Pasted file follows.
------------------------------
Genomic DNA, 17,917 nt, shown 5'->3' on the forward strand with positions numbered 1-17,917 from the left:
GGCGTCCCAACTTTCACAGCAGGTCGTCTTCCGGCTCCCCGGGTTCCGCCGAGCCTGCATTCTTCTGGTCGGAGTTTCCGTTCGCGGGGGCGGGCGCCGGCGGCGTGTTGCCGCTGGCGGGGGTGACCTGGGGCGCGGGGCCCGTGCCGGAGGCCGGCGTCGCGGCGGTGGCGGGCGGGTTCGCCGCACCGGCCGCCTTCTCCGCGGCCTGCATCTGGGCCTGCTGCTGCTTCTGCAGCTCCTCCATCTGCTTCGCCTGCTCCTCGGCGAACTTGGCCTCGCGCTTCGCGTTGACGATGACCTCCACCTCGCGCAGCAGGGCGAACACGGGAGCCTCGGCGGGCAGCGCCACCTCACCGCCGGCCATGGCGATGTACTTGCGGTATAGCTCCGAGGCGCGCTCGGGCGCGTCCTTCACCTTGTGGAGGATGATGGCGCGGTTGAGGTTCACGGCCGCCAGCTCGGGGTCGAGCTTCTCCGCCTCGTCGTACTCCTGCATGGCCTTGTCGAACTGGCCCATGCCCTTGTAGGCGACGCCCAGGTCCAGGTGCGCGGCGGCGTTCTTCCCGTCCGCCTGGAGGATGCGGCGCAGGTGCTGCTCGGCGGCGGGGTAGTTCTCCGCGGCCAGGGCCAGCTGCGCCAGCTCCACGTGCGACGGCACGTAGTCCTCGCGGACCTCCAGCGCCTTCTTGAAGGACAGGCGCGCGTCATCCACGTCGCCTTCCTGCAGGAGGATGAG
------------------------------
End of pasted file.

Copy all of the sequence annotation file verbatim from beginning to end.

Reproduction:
Genomic DNA, 17,917 nt, shown 5'->3' on the forward strand with positions numbered 1-17,917 from the left:
GGCGTCCCAACTTTCACAGCAGGTCGTCTTCCGGCTCCCCGGGTTCCGCCGAGCCTGCATTCTTCTGGTCGGAGTTTCCGTTCGCGGGGGCGGGCGCCGGCGGCGTGTTGCCGCTGGCGGGGGTGACCTGGGGCGCGGGGCCCGTGCCGGAGGCCGGCGTCGCGGCGGTGGCGGGCGGGTTCGCCGCACCGGCCGCCTTCTCCGCGGCCTGCATCTGGGCCTGCTGCTGCTTCTGCAGCTCCTCCATCTGCTTCGCCTGCTCCTCGGCGAACTTGGCCTCGCGCTTCGCGTTGACGATGACCTCCACCTCGCGCAGCAGGGCGAACACGGGAGCCTCGGCGGGCAGCGCCACCTCACCGCCGGCCATGGCGATGTACTTGCGGTATAGCTCCGAGGCGCGCTCGGGCGCGTCCTTCACCTTGTGGAGGATGATGGCGCGGTTGAGGTTCACGGCCGCCAGCTCGGGGTCGAGCTTCTCCGCCTCGTCGTACTCCTGCATGGCCTTGTCGAACTGGCCCATGCCCTTGTAGGCGACGCCCAGGTCCAGGTGCGCGGCGGCGTTCTTCCCGTCCGCCTGGAGGATGCGGCGCAGGTGCTGCTCGGCGGCGGGGTAGTTCTCCGCGGCCAGGGCCAGCTGCGCCAGCTCCACGTGCGACGGCACGTAGTCCTCGCGGACCTCCAGCGCCTTCTTGAAGGACAGGCGCGCGTCATCCACGTCGCCTTCCTGCAGGAGGATGAG